As a young man in his late teens and early 20s, Evan Done struggled with alcohol and got in trouble.
Mostly, he said, it was the kind of stuff a drunk kid would do — getting into fights, stealing things, running from the police.
Eventually, he got help, got sober and got a job at a nonprofit dedicated to raising awareness for substance abuse disorders. He’s also taking classes in social work at the University of Utah.
But his criminal record has hung over him like a cloud all this time — as it does for many of the estimated 800,000 Utahns who have a criminal record.
None of his charges were enough to keep him from getting into school or, when he gets to that point, getting his therapist license, but they still posed an obstacle on things like rental applications.
“I knew if they were asking about a criminal record I wasn’t going to be approved, so why even apply?” Done told me recently.
Done had tried to get his record expunged with help from a Salt Lake County Expungement Navigator, but, at the time, it still would have cost several thousand dollars in court fees. So he never followed through with the navigator.
Rasa was created under the umbrella of Utah’s legal services sandbox, which was established by the courts in 2020 to find ways to use technology to overcome barriers to the justice system.
Created by Noella Sudbury, a one-time criminal justice adviser to former-Salt Lake County Mayor Ben McAdams, individuals can enter their information into Rasa’s web application — available at https://www.rasa-legal.com/ — to find out if they qualify for automatic expungement, if they need to petition the courts to have their record expunged or if they need to wait longer before they are eligible.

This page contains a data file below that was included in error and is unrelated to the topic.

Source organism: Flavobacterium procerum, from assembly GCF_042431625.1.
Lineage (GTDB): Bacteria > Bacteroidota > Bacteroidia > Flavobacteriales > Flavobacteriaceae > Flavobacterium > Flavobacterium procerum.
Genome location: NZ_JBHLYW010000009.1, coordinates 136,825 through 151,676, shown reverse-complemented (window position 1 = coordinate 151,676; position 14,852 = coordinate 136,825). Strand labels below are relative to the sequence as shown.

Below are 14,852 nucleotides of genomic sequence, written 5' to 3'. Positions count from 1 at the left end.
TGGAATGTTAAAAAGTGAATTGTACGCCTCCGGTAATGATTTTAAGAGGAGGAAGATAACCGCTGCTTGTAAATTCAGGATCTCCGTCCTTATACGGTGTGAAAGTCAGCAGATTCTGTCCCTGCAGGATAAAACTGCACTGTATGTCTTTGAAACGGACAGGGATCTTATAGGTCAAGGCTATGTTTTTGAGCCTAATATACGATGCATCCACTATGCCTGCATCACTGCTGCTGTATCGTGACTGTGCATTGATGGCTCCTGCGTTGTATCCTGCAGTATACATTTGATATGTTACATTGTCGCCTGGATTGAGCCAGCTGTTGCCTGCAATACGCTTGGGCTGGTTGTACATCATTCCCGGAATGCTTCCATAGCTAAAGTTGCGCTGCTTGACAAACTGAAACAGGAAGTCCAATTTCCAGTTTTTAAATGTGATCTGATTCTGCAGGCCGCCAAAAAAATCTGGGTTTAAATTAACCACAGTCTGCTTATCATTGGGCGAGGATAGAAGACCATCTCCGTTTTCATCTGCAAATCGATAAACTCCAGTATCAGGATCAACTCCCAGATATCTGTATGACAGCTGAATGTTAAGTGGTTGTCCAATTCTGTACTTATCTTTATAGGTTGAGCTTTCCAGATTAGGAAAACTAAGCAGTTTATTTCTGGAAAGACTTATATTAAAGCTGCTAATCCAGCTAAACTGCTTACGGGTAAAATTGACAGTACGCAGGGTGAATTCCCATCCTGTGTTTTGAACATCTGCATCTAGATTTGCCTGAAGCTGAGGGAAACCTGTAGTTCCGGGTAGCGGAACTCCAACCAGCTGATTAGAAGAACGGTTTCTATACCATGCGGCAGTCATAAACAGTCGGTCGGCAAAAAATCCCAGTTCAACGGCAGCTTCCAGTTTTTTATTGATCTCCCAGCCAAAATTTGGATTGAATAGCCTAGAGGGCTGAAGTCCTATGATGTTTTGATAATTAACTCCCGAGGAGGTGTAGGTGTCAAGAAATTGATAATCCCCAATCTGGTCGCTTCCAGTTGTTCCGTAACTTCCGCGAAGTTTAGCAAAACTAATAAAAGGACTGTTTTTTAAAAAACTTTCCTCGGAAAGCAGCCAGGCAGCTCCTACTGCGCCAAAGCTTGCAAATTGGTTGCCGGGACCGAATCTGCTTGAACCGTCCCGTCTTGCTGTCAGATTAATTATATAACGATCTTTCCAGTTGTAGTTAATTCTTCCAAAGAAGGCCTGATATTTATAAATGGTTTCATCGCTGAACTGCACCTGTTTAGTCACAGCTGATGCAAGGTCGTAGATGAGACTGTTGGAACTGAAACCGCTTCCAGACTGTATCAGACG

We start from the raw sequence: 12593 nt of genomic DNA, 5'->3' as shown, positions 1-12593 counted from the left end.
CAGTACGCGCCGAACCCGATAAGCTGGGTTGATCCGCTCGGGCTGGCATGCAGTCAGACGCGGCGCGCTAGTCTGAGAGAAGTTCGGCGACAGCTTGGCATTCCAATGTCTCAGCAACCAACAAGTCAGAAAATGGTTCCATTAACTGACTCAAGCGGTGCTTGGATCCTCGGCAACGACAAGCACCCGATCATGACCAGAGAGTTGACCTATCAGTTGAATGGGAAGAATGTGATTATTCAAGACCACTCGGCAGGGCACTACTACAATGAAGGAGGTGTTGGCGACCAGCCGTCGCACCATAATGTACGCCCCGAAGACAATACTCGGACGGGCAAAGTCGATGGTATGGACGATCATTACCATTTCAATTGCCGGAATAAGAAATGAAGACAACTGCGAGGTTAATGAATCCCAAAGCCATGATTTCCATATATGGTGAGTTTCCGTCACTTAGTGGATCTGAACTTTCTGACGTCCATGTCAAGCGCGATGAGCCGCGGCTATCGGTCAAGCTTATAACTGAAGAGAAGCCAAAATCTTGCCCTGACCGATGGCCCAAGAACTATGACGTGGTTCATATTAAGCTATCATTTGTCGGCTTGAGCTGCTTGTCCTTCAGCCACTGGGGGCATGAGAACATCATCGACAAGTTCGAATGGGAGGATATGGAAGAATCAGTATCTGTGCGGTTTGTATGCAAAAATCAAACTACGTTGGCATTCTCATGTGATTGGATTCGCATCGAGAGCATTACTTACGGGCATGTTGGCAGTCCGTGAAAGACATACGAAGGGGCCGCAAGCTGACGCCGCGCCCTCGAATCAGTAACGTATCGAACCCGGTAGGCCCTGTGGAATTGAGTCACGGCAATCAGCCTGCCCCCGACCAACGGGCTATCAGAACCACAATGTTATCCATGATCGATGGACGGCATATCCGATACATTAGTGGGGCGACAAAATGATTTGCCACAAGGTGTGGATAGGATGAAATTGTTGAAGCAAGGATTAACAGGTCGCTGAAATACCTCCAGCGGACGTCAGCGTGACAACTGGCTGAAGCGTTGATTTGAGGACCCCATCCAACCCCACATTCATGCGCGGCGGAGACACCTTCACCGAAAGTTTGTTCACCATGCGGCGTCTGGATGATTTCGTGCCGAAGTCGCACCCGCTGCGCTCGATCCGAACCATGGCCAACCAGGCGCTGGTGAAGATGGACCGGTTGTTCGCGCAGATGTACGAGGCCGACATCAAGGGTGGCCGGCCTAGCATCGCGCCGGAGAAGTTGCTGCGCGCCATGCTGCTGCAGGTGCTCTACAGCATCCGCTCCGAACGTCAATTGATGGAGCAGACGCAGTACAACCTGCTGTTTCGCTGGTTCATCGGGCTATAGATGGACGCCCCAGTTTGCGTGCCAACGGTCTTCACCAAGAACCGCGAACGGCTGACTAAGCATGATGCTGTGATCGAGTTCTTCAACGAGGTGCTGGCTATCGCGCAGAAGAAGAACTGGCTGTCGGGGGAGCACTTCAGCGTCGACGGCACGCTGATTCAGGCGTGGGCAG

If the court process is required, Rasa’s staff will handle the paperwork to expunge three records for a flat fee of $500 — a significant saving from the $2,000-$3,000 it would cost to hire an attorney to handle the application. The app is free for those below the federal poverty level, or those who earn about $13,600 a year.
They are able to make it affordable because the sandbox made it possible for non-lawyers — working under the supervision of a staff attorney — to handle routine paperwork and filings. Sudbury has hired a team of people, many of whom have had their own criminal records expunged, to do most of the work.
“They took it out of my hands. I didn’t have to lift a finger,” Done said. “With a process as burdensome as expungement, it’s a huge relief.”
The benefits of an expungement, Sudbury told me, are well-documented: Individuals who have had their records cleared are 63% more likely to get a job interview and their wages increase by 22% a year after their expungement.
There are less-tangible benefits, as well, said Done, who has had three of his four records expunged and is waiting for a judge to clear off his last case, which had been dismissed.
“It’s been a huge shift in how I perceive myself just as being a citizen of the State of Utah,” he said. “It’s hard for me to describe the relief I feel after decades of having seen myself or being seen as a person who has a criminal record in the eyes of the law.”
Since accepting clients in March, more than 2,000 people have used the app, and Rasa currently has more than 450 active expungement cases.
Utah, of course, is not unique in the number of residents with a criminal conviction on their record. An estimated 70 million to 100 million Americans — nearly one in three — have been convicted of a crime.
Sudbury is hoping to roll out the app in Arizona next year and she has received inquiries from other states interested in using the app to help their residents get out from under the burden of their past.
Update, Nov. 23 • This story has been updated to indicate the status of Arizona’s plan to deploy the expungement app.